7090 Deepage Dr.



Hours: 11 a.m. to midnight Monday through Thursday, 11 a.m. to 2 a.m. Friday, 5 p.m. to 2 a.m. Saturday, 1 p.m. to 10 p.m. Sunday.

Prices: Most dinner entrees $8.95 to $14.95

Credit Cards: American Express, Diners Club, MasterCard, Visa

Not all good linguini comes in crowded dining rooms with deafening noise and old-fashioned scruffiness. Sometimes it's found at a place like Piccolo's, a big ground-hugging box of a restaurant that smacks of newness, possibly even trendiness, with its dim lighting and severe black and white decor.

A hard chair, too little light and the menu's few weak links contributed to a mildly disappointing first visit. But by the third outing, when I had discovered the softer booths and the rest of the menu, I was convinced that this is one of the most reliable restaurants in town, with a conscientious kitchen that honors tradition but knows how to boogie. Although Piccolo's characterizes itself as a southern Italian provincial restaurant, it has nouvelle inclinations that show up occasionally in the wonderful daily menus. And there is a distinctly northern array of homemade egg-enriched ribbon pastas.

Of the appetizers on the regular menu, the mussels in white wine sauce and the mozzarella en carrozza are worth ordering again and again. The fresh, clean mussels come bathed in a butter white wine sauce made round and sweet with well-simmered garlic. A vivid tomato sauce that is made even brighter with capers offsets the richness of the two triangles of deep-fried mozzarella in a handsome portion that you will want to share.

"Things on toast" lovers will take right away to the bruschetta al gorgonzola. The four thick pieces of toast underneath a white sauce with a gentle bleu cheese tang have visible bits of fresh garlic and parsley.

Antipasto misto is a standard assortment of Italian cold cuts and marinated vegetables, served with a little too much lettuce.

I didn't try any of the daily soups, but the others augur well for them: veal-stuffed tortelloni is made with freshly ground meat and comes in a good, delicate broth, and minestrone casalinga is a very homey, all-vegetable, no-pasta version dominated by fresh zucchini.

It would be difficult to go wrong on the homemade pasta menu, which offers spaghettini, fettuccine, linguini, tortelloni and lasagne along with some smaller shapes. All except lasagne are available in large or small portions, and the portions are generous. The egg-fortified texture of this pasta seems best mated with the rich cream sauces. Fettucine sferza has a super oniony cream sauce with bits of ham and fresh mushroom. Agnolotti alla piedmontese, pasta rounds stuffed with ground veal and spinach in a parmesan sauce, is high quality but a trifle bland for a main dish.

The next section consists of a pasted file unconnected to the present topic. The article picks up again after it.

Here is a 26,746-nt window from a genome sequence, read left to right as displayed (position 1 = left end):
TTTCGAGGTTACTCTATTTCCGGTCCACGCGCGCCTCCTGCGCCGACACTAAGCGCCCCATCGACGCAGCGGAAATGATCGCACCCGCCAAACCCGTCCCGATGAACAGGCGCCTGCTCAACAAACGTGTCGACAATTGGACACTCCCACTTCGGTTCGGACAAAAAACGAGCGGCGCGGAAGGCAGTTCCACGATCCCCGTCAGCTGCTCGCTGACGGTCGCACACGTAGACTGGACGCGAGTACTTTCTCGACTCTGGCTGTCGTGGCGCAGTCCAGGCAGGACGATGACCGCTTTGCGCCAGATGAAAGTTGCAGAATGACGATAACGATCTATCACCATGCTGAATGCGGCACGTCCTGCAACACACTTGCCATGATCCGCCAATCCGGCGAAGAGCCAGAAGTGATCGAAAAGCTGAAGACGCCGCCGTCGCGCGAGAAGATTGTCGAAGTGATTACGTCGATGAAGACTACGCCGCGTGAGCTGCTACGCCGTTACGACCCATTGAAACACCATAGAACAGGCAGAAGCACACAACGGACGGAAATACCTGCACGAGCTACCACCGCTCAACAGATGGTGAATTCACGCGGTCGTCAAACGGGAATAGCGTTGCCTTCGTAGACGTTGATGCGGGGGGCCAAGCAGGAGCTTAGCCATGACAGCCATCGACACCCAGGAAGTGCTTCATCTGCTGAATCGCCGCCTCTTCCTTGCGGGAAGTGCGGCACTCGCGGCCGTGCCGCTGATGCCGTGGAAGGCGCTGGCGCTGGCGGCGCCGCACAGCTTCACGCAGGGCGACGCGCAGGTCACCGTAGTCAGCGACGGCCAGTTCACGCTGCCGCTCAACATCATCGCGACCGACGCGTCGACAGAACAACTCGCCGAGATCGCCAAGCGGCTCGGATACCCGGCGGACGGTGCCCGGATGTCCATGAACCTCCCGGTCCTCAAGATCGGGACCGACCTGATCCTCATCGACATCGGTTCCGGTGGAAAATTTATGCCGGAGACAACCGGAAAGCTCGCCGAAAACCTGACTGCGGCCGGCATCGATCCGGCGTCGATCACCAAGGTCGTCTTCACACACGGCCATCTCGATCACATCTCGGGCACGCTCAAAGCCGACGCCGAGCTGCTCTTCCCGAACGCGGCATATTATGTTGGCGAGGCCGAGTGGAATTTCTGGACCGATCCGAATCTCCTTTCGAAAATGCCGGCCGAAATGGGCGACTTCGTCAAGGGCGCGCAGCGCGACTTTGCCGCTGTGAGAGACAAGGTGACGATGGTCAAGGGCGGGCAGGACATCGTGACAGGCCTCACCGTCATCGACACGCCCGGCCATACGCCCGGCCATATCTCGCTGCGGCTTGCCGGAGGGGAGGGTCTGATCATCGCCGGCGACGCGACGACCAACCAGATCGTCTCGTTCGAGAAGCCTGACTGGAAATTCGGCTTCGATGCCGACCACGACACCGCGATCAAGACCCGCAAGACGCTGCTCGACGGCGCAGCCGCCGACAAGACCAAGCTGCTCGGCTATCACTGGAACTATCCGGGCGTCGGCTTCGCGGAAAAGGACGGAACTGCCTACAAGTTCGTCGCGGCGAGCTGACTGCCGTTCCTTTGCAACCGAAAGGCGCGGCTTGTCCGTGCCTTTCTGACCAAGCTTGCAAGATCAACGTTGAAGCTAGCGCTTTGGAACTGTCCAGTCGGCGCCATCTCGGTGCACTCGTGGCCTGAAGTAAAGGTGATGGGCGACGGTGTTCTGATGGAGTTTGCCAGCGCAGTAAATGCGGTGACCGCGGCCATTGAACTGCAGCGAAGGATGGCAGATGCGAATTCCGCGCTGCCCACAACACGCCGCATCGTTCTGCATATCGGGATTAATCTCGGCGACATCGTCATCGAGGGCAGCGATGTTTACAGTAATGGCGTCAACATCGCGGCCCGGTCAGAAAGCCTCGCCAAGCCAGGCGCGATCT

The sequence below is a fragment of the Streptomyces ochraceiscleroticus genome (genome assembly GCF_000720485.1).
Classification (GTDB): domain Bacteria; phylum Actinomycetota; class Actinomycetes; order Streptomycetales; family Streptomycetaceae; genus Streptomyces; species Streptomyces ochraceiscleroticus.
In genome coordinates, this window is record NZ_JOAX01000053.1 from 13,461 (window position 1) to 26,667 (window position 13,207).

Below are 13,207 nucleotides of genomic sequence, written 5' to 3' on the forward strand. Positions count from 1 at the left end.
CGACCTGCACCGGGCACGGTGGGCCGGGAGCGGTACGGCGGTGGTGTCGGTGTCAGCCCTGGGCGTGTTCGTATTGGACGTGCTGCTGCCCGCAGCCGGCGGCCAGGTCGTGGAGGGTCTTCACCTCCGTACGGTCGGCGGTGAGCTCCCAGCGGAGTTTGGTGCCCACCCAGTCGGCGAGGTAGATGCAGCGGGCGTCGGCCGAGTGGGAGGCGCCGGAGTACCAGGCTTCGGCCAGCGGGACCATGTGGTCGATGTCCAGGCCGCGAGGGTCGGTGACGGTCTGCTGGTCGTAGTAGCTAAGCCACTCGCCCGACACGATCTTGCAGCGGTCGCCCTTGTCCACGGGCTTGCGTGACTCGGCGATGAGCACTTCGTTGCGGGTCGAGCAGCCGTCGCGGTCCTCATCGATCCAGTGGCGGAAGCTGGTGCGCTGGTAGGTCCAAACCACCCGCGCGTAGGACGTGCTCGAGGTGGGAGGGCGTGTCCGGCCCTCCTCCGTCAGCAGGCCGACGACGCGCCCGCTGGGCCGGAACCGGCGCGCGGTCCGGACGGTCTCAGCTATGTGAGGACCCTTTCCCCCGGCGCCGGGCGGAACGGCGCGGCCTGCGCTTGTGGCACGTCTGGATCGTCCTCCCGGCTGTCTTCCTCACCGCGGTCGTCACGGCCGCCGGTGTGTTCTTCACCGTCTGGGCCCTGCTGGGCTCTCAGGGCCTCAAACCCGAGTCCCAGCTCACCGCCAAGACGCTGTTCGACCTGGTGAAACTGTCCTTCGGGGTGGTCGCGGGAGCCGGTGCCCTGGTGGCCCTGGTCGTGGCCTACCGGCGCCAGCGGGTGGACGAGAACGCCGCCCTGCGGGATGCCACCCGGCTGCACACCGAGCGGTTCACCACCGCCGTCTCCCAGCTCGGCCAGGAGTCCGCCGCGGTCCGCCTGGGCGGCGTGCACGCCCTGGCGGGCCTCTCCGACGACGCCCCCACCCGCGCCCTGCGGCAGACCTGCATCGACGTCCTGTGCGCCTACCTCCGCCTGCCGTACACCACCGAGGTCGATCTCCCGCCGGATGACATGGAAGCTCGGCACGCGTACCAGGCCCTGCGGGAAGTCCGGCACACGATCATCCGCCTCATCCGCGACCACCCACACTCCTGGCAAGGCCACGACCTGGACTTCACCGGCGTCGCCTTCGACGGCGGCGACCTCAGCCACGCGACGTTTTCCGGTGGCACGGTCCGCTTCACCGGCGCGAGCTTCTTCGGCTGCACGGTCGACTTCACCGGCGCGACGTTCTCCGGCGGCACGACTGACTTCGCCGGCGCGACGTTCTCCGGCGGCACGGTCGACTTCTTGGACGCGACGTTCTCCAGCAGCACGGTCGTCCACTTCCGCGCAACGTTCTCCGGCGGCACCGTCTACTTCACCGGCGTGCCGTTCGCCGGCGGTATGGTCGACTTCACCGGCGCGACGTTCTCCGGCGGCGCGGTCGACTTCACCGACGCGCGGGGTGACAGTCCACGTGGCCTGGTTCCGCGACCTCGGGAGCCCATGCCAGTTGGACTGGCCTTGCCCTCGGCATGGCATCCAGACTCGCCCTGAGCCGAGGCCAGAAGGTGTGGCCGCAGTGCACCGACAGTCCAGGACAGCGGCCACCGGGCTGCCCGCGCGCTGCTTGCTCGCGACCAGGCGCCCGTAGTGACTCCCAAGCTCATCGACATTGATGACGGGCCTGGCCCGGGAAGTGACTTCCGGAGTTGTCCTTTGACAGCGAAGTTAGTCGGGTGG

If you have only one entree here, make it veal. Veal piccata, in a lemon-butter sauce with capers, is nothing short of superb, the scallopine truly velvety in a sunny, rich sauce. Although veal is available five other ways, including breaded, the piccata would be hard to beat.

Italian kitchens are not so interested in cows once they're full grown. There are only two beef dishes here, but both are worth considering. Grilled New York strip sirloins come plain, with a topping of sauteed mushrooms, or heaped with sauteed onions and three colors of peppers in a gentle balsamic vinegar sauce that is much better than it might sound.

Piccolo's is no slouch with chicken, either. Breasts come every way from grilled to sauteed, from the classic cacciatore to the house special (stuffed with spinach, mozzarella and prosciutto and sauteed in a white wine sauce). Pollo alla rustica is a pleasing combination of textures and flavors, with its sun-dried tomato, scallion and mushroom saute.

The succulent, assertive sun-dried tomatoes did not pair up quite so well with scallops. In a baroque dish of scallops sauteed with tomatoes, pine nuts and scallions on a bed of just-wilted spinach, the shy mollusks retreated under the barrage of flavors and their delicate fried coatings went soggy too soon.

Salsicce alla contadina, thin slices of fine-textured mild Italian sausage with peppers and onions, is a rustic preparation -- good, but a little goes a long way.

A good salad menu offers some interesting main-dish choices like chicken breast, white grape, walnut, and artichoke heart salad and a more Italian meat and cheese salad.

Do without that extra few bites of your dinner for a serving of the zabaglione, a very sweet custard made with marsala, eggs and sugar. Served over berries, it is a lighter conclusion than the homemade ricotta cheese cake and the cannoli whose shell was not quite light and crisp enough. Crema al caramello was a pleasant custard with more than the usual tinge of fresh orange. But don't forget to look at the daily menu, which has yielded cloudlike tiramisu (a kind of Italian chocolate trifle) and a glorious brandy-poached pear in bittersweet chocolate.